Heading tags should NOT be used exclusively for formatting.

Visitors who rely on screen readers (and similar technology) benefit from proper use of heading tags because the screen reader can easily skip from heading to heading. This allows quick scanning of the page to find the content that they need, and equalizes the experience for all visitors.

How do I implement them on my website?

HTML is for structure: Each heading should also concisely summarize their topic, should label the content that follows it, should go in order of importance, and levels should not be skipped / placed out of order within their section.

The A11y Project offers us a great summary of best practices when it comes to semantic headings:

  • A page will generally have one unique <h1> heading, usually the page title / main topic.
  • Each heading should describe the content following it. It bears repeating: do not use heading tags just to format the text.
  • Your heading levels should be used hierarchically, like a book index.
  • Don’t use headings for formatting, use them for context.
  • Don’t skip headings or place them out of order within a section. You can skip back when moving to a new section. For example, you might end one section with a heading 4, then go back to heading 2 to start a new section. But don’t put a heading 6 on top of a heading 2 in the same section.

CSS is for formatting: If you have a heading that is <h2>, but you want it to look like an <h1>, make a class that matches the <h1> and add it to the <h2> tag. This is another reason we love using Bootstrap: it includes these heading classes that automatically match each heading level.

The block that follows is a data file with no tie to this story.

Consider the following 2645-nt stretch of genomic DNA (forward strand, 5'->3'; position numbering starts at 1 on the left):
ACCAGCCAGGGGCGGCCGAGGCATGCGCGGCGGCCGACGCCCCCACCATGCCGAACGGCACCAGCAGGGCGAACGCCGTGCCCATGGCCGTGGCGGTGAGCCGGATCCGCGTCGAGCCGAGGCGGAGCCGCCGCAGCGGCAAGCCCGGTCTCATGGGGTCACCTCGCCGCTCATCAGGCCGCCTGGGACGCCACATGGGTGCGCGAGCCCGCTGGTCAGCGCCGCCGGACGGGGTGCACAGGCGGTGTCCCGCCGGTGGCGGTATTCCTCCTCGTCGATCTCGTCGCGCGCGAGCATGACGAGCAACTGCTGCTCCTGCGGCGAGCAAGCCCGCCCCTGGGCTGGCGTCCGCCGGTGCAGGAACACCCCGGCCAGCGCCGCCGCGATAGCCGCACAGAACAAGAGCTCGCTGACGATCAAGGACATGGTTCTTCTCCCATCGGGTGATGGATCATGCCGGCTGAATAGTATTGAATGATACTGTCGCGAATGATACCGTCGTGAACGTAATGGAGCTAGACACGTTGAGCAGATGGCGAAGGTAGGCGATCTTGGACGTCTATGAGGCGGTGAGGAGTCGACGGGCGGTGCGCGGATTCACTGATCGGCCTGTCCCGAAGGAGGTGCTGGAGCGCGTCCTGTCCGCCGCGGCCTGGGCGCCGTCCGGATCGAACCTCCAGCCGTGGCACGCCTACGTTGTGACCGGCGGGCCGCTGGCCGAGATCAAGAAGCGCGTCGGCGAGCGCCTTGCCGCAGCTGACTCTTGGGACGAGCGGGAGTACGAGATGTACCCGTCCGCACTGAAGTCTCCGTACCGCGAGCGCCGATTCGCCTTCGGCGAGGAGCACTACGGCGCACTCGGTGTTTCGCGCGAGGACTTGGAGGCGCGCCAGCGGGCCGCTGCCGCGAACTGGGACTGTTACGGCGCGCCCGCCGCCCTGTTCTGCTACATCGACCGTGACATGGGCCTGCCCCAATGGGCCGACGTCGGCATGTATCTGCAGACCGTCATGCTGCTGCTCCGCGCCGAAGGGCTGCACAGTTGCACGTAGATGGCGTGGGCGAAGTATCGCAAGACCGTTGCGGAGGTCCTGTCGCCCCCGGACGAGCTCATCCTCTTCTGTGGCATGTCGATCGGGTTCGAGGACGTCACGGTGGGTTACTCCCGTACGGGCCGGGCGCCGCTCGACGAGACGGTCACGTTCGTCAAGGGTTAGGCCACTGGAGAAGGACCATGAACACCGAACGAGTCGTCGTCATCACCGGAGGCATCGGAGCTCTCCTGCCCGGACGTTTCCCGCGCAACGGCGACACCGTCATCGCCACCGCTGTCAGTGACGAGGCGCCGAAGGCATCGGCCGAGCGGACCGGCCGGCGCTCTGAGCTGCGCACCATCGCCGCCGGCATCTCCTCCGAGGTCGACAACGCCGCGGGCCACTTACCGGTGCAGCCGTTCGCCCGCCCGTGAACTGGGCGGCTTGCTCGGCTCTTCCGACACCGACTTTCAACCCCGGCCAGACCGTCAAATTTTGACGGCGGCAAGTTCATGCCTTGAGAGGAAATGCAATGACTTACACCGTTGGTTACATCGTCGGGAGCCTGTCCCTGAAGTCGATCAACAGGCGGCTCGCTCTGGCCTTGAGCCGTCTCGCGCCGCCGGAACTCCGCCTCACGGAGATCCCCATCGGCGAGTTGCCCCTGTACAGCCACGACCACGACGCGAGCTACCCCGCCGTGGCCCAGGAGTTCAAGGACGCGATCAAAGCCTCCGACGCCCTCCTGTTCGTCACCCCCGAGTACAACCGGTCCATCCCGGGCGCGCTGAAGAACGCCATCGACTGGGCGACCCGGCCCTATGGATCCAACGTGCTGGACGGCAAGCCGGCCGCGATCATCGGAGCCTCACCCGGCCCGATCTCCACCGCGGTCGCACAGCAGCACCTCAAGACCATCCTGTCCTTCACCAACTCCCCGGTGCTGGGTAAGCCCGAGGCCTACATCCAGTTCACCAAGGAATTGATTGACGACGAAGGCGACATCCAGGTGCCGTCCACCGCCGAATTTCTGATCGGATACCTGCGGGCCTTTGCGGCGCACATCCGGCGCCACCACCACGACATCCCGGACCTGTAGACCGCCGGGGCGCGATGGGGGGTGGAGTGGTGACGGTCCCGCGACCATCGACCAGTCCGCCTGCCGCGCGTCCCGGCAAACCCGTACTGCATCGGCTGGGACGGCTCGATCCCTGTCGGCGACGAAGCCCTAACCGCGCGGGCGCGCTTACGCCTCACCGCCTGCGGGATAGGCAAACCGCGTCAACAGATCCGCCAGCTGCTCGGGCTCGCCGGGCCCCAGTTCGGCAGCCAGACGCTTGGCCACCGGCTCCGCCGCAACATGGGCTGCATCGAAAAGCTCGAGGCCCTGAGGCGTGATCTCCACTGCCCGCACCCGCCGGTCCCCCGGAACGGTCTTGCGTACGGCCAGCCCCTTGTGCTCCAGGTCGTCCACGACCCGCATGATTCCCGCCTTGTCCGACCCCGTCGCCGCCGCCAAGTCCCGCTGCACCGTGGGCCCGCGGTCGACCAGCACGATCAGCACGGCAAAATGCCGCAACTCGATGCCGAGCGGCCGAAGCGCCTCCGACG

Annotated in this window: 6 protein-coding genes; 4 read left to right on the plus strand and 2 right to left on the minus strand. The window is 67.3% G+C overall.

All HTML headings, <h1> through <h6>, are available. .h1 through .h6 classes are also available, for when you want to match the font styling of a heading but cannot use the associated HTML element.

Bootstrap documentation: Typography – Headings

Evaluation

We use the WAVE evaluation tool from WebAIM as a part of our audit process. You can install a browser extension to do on-page audits, or run a URL through their tool on the WAVE site. Either way, you’ll get feedback about the headings on your page.

A quick Google search for “heading structure checker” results in tons of SEO optimization tools that can also help you with heading structure choices.

How can I learn more about this?

Sign up to join our accessibility 101 workshop coming up in November to learn more about this and many other tips and tricks for building ADA and WCAG compliant WordPress websites.

Other Resources

Using appropriate HTML markup is one of the best ways to make your website accessible. However, it’s not always clear what headings to use, and I don’t think it’s a perfect science. Doing your best to make sure your page is structured in a way that helps everyone navigate the content easily is a big step toward web accessibility.

Here are some resources that can help you troubleshoot or set up your headings correctly: